After beating a white slave driver with his own whip in 12 Years a Slave, Solomon Upnorth, a kidnapped freeman from Saratoga, New York, is hung from a tree—not successfully though. As the slave driver and two other men attempt to get Solomon entirely off of his feet, the overseer comes and warns these men have no property right to kill this man. If the slave driver insisted on lynching Solomon, the overseer insisted on shooting the slave driver, and his friends. The slave driver and his friends retreat, leaving Solomon hanging. With his feet close enough to the ground, Solomon teeters between life and death on his tip toes. It wasn’t until later that evening, when the plantation owner had returned, that Solomon had been cut down from that tree.
Darker than the possibility that other slaves would watch a man hang from a tree was the reality that these slaves had gone about their day as if there had not been a man hanging from a tree. The movie theater grumbled as the scene progressed with everyone asking the same question, “Oh my god, why isn’t anyone helping him?” As the grumbles stopped, people began to realize that nooses were monkey-ropes. Not only were they fastened around the necks of the men and women who hung from trees, they were anchored to the spirits of the people who had to endure what they saw. When necks broke, spirits did too. This is what asphyxiation looks like.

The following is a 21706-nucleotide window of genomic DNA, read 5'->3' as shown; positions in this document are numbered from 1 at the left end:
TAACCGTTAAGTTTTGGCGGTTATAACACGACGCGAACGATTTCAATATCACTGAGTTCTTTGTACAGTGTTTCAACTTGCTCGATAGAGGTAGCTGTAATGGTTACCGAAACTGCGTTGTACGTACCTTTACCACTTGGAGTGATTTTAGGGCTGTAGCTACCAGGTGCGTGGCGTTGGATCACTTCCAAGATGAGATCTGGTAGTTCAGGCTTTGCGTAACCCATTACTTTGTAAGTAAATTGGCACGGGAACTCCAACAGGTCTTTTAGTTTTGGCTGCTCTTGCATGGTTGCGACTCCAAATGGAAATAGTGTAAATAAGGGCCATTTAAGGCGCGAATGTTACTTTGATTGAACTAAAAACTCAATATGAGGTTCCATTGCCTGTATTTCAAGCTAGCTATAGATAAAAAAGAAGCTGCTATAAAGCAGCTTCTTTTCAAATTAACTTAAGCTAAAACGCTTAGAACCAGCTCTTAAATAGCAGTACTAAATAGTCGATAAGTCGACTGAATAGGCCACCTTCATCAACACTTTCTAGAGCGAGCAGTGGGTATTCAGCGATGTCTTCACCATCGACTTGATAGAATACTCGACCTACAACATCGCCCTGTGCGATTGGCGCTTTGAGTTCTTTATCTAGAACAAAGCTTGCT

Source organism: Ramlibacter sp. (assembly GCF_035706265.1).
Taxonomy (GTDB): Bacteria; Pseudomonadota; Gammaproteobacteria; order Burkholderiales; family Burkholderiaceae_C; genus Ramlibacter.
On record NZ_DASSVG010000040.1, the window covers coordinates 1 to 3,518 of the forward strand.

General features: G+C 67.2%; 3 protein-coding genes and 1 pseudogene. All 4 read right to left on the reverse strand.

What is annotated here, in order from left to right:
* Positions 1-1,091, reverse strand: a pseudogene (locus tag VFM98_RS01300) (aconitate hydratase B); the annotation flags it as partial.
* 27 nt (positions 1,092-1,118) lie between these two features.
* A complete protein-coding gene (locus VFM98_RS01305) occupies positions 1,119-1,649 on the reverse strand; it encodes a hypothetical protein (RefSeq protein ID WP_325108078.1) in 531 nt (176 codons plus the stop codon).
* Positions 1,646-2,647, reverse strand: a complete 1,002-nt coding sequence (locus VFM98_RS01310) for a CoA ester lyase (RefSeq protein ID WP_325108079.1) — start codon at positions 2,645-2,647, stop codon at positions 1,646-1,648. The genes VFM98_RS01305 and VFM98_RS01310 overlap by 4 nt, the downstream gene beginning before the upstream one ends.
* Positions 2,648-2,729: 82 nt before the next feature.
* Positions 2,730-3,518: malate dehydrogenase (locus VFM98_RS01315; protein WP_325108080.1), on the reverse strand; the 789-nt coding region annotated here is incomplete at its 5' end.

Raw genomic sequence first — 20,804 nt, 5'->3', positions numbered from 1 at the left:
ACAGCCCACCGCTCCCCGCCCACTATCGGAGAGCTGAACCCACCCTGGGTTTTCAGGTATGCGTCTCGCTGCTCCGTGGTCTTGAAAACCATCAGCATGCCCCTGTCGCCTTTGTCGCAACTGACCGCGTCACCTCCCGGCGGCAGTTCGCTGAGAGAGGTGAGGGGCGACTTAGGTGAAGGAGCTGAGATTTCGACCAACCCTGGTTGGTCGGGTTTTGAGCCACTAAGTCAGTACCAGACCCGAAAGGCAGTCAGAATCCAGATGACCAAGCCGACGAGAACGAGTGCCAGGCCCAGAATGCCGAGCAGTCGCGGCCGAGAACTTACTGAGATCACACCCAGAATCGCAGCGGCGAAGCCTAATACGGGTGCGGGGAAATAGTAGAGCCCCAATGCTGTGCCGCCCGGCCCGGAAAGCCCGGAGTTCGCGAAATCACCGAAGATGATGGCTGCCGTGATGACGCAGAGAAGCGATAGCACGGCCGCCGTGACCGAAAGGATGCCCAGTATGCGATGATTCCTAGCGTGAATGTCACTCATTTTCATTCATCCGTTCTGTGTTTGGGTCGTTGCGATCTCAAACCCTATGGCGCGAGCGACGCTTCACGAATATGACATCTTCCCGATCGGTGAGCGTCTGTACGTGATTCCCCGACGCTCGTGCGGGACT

We all see the asphyxia. Every time a fight breaks out we’re all gasping for “WorldStar!” That monkey-rope which connected people through suffering and beauty is severed. Now we see what monkeys do—and it’s funny, isn’t it?